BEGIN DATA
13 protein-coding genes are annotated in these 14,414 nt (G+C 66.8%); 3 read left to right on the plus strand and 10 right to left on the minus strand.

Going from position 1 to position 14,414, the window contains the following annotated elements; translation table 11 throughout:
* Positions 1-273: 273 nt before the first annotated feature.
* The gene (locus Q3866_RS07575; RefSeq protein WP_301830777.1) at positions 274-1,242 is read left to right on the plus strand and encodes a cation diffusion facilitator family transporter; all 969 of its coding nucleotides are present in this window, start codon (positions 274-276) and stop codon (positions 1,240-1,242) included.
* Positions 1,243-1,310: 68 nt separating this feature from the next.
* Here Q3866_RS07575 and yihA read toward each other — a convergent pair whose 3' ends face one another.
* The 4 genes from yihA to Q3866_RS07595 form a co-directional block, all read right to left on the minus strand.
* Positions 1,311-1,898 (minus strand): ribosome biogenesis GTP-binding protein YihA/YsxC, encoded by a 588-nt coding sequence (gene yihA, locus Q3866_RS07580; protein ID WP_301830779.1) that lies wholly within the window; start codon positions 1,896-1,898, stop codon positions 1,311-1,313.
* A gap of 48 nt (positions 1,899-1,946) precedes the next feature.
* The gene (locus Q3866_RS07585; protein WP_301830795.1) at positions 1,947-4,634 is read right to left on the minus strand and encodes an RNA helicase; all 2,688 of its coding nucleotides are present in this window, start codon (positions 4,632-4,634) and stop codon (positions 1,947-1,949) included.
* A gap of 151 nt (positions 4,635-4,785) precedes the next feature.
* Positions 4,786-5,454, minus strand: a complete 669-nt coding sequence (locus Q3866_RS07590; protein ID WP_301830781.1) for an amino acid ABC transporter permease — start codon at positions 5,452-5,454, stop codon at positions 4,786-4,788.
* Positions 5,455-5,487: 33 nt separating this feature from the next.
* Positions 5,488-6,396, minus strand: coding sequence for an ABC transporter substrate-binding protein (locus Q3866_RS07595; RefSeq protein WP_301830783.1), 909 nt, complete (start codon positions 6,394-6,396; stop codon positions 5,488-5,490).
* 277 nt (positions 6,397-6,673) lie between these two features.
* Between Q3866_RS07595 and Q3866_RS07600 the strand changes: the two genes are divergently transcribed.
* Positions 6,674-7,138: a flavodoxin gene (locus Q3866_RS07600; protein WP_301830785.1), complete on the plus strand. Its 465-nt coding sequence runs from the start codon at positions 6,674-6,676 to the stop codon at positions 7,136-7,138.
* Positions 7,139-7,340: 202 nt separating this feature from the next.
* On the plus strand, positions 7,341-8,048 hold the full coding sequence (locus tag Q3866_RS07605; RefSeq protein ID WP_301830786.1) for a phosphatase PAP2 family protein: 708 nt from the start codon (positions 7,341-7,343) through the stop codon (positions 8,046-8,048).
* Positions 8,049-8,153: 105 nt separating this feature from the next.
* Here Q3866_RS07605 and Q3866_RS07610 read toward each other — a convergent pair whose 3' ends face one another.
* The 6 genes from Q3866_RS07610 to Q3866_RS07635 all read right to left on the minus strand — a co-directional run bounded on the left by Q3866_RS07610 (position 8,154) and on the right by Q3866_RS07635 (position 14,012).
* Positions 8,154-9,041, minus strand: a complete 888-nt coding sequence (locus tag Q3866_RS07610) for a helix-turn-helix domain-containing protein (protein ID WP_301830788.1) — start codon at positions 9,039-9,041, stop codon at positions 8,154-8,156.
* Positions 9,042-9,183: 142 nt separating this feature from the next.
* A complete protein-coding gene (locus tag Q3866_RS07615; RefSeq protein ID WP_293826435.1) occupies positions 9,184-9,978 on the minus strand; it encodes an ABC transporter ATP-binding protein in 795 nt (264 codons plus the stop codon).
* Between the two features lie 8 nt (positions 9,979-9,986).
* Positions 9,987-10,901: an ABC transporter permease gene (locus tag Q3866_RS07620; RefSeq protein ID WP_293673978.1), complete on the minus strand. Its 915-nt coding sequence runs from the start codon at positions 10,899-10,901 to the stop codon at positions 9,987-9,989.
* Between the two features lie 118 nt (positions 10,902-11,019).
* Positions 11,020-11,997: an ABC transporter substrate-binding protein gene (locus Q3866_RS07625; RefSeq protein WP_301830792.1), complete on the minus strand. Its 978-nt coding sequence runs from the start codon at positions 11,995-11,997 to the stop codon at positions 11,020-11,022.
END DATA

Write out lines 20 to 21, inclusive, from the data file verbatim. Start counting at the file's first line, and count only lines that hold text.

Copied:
* Positions 8,049-8,153: 105 nt separating this feature from the next.
* Here Q3866_RS07605 and Q3866_RS07610 read toward each other — a convergent pair whose 3' ends face one another.